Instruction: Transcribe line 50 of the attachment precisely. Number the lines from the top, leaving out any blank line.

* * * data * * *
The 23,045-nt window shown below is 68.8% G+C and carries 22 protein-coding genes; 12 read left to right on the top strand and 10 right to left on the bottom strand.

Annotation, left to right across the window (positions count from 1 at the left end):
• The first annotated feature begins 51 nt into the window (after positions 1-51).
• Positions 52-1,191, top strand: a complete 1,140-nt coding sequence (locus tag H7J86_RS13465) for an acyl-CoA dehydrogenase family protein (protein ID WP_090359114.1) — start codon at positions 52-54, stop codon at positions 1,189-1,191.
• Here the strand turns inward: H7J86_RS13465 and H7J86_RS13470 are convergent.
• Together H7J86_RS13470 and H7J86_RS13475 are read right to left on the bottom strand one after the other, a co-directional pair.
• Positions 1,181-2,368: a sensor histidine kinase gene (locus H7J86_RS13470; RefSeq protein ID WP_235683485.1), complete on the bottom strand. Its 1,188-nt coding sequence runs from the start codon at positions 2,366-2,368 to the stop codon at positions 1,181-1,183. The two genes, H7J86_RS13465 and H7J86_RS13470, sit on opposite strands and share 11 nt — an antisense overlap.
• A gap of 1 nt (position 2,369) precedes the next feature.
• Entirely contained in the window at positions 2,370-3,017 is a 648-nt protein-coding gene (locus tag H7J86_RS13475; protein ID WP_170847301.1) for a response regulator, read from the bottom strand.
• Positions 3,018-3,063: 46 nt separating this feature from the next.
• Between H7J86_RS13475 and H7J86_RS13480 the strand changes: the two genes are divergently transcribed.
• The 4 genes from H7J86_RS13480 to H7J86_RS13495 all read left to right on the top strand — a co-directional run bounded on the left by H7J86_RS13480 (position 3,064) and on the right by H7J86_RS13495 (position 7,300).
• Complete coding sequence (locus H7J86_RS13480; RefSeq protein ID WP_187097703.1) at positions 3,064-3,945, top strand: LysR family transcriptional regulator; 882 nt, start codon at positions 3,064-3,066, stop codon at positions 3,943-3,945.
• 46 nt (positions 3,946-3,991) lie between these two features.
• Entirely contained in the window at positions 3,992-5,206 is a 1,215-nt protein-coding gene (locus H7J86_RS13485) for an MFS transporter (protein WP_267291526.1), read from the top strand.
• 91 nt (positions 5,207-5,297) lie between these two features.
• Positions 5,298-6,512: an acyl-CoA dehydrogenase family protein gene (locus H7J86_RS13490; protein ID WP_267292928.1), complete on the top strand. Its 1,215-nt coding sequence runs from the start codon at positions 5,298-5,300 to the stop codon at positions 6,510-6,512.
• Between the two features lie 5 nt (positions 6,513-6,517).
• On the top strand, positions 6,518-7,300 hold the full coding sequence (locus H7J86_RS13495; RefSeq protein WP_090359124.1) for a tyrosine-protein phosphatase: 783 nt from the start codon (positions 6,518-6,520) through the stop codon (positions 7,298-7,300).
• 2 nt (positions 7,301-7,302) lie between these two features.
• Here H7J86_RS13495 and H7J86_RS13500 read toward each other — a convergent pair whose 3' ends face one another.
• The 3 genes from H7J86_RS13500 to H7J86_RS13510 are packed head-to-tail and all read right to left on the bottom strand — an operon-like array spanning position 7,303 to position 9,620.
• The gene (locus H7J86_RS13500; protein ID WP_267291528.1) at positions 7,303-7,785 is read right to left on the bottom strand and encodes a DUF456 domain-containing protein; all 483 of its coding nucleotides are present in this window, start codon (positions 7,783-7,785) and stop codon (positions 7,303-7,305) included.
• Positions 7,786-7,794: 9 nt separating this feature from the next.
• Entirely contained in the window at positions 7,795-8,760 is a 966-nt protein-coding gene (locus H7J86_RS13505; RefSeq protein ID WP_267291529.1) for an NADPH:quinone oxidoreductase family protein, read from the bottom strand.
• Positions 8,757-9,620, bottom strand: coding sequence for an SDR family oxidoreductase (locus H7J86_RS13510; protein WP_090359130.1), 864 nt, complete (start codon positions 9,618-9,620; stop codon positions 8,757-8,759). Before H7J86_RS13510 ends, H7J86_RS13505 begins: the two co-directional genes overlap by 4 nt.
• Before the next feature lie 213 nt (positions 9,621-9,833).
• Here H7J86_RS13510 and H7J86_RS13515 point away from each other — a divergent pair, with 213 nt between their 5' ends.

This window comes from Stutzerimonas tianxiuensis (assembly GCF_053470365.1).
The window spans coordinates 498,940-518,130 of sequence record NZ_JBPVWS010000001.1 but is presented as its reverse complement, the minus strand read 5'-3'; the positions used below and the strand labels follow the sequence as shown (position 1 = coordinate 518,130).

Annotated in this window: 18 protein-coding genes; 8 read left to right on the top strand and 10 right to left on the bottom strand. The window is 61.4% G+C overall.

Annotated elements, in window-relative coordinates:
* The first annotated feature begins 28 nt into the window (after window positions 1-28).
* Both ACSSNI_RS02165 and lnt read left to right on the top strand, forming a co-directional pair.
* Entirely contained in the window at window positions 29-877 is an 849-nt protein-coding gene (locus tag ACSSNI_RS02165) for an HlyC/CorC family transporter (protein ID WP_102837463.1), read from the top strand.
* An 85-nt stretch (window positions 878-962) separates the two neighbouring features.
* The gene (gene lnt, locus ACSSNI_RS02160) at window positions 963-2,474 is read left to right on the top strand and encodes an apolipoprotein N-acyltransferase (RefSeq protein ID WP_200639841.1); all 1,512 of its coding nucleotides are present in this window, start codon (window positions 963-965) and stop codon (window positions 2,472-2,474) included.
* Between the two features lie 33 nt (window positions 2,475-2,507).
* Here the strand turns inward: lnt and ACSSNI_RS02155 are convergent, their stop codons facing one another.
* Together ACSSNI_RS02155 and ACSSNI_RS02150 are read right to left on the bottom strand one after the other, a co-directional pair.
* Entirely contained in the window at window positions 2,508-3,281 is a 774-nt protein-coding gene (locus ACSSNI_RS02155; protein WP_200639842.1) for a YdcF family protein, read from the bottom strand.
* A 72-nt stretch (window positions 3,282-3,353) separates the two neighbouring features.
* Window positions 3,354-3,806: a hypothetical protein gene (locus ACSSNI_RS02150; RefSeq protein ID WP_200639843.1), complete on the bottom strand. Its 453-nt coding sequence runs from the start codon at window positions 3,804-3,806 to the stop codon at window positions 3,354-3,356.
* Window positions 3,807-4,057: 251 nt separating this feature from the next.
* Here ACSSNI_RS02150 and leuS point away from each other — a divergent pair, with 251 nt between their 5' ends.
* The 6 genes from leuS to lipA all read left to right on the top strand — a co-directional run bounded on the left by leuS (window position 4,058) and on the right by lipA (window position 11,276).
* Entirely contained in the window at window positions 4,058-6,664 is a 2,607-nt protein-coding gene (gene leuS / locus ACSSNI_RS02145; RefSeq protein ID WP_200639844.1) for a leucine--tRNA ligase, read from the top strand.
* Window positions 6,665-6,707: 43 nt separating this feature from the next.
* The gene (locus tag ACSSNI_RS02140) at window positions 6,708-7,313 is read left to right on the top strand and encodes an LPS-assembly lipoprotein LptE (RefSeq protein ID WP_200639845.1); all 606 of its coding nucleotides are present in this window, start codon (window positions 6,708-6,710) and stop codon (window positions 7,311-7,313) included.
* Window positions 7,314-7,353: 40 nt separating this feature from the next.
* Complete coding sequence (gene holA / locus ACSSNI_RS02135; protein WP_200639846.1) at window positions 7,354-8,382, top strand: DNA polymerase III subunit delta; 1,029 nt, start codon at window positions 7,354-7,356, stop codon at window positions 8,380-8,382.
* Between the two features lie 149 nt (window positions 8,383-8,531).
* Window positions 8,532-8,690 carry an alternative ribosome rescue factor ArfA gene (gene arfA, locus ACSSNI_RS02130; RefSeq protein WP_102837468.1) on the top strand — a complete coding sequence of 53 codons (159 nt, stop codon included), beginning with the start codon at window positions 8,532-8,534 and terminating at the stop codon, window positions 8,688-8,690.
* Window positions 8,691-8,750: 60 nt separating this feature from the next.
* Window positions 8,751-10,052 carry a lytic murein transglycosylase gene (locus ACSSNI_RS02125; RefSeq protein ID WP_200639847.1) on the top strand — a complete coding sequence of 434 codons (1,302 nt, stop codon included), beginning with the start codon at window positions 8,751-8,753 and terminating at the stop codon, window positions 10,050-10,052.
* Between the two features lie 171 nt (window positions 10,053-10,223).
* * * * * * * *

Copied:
* Window positions 7,314-7,353: 40 nt separating this feature from the next.